Although it is known that this kind of UVC radiation has an inactivating effect on all microorganisms and viruses, all pathogens require different UVC irradiation doses for successful inactivation. For instance, the rotavirus requires about 25 mJ/cm2 of 254 nm UVC radiation from a mercury discharge lamp for a 3-log reduction, but for adenovirus (Type 40), the value is approximately 6 times higher (140 mJ/cm2) [5], [8].

To answer the important question regarding SARS-CoV-2 and other coronaviruses as to which irradiation doses are needed for inactivation, the existing coronavirus photoinactivation results of the last 60 years have been reviewed and analyzed in this study.

Materials and methods

Google Scholar and Pubmed were searched for different combinations of the following terms: coronavirus, inactivation, photoinactivation, disinfection, ultraviolet, radiation, and light. In addition, a number of individual viruses that belong to the families of coronaviruses although the term “coronavirus” does not occur in their name were also searched for, such as porcine epidemic diarrhea virus, transmissible gastroenteritis virus, feline infectious peritonitis virus, mouse hepatitis virus, sialodacryoadenitis virus, hemagglutinating encephalomyelitis virus, and infectious bronchitis virus.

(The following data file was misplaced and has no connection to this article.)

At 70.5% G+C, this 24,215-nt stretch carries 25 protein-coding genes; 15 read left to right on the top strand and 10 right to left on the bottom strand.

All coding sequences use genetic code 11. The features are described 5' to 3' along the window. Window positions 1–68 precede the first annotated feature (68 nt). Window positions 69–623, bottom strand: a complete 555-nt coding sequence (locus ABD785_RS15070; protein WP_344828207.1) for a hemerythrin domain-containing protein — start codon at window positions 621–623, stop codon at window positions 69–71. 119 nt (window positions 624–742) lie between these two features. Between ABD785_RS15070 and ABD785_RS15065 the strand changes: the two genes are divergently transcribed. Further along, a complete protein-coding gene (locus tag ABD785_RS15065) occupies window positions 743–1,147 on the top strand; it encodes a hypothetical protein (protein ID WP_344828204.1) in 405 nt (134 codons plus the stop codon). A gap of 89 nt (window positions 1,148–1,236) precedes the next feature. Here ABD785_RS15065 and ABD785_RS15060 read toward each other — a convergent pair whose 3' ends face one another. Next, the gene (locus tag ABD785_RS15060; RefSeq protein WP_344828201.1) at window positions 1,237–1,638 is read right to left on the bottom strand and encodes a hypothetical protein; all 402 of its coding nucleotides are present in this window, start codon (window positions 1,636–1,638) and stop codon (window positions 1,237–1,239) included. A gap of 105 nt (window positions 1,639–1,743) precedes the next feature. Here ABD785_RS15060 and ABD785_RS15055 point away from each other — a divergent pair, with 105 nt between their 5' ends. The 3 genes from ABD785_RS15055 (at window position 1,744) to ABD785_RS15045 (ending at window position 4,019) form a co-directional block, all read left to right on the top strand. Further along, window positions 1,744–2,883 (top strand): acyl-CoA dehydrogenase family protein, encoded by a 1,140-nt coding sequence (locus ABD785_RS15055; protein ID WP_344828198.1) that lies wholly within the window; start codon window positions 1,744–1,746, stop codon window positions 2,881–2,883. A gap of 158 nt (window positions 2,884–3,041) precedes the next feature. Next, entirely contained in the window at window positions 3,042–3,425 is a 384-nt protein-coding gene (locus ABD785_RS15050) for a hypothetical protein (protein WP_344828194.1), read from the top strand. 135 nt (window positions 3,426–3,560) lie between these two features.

The retrieved sources were evaluated according to the type of sample irradiated (aerosol, surface, or liquid), the type of light source (including emission peak wavelength), the inactivation effect achieved, and the applied irradiation dose.